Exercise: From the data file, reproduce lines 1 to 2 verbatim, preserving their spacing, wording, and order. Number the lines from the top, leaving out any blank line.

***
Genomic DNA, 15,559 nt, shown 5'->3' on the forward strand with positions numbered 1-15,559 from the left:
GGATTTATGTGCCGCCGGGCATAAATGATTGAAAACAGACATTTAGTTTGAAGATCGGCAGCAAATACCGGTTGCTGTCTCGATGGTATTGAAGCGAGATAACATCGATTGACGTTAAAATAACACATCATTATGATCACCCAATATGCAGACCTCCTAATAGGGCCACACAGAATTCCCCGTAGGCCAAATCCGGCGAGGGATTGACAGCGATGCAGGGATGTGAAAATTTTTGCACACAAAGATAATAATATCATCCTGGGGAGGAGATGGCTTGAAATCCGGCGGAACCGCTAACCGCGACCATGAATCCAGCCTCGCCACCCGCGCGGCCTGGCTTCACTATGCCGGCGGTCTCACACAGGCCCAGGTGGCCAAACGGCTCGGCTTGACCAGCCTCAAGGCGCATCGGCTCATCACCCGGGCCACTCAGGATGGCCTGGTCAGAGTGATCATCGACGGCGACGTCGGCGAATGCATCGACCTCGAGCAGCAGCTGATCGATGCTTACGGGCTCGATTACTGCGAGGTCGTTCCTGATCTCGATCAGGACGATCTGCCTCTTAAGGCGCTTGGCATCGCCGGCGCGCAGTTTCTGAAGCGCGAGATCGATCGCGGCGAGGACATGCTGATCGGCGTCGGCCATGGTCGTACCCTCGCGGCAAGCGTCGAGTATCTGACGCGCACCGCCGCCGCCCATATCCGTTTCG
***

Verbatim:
Genomic DNA, 15,559 nt, shown 5'->3' on the forward strand with positions numbered 1-15,559 from the left:
GGATTTATGTGCCGCCGGGCATAAATGATTGAAAACAGACATTTAGTTTGAAGATCGGCAGCAAATACCGGTTGCTGTCTCGATGGTATTGAAGCGAGATAACATCGATTGACGTTAAAATAACACATCATTATGATCACCCAATATGCAGACCTCCTAATAGGGCCACACAGAATTCCCCGTAGGCCAAATCCGGCGAGGGATTGACAGCGATGCAGGGATGTGAAAATTTTTGCACACAAAGATAATAATATCATCCTGGGGAGGAGATGGCTTGAAATCCGGCGGAACCGCTAACCGCGACCATGAATCCAGCCTCGCCACCCGCGCGGCCTGGCTTCACTATGCCGGCGGTCTCACACAGGCCCAGGTGGCCAAACGGCTCGGCTTGACCAGCCTCAAGGCGCATCGGCTCATCACCCGGGCCACTCAGGATGGCCTGGTCAGAGTGATCATCGACGGCGACGTCGGCGAATGCATCGACCTCGAGCAGCAGCTGATCGATGCTTACGGGCTCGATTACTGCGAGGTCGTTCCTGATCTCGATCAGGACGATCTGCCTCTTAAGGCGCTTGGCATCGCCGGCGCGCAGTTTCTGAAGCGCGAGATCGATCGCGGCGAGGACATGCTGATCGGCGTCGGCCATGGTCGTACCCTCGCGGCAAGCGTCGAGTATCTGACGCGCACCGCCGCCGCCCATATCCGTTTCG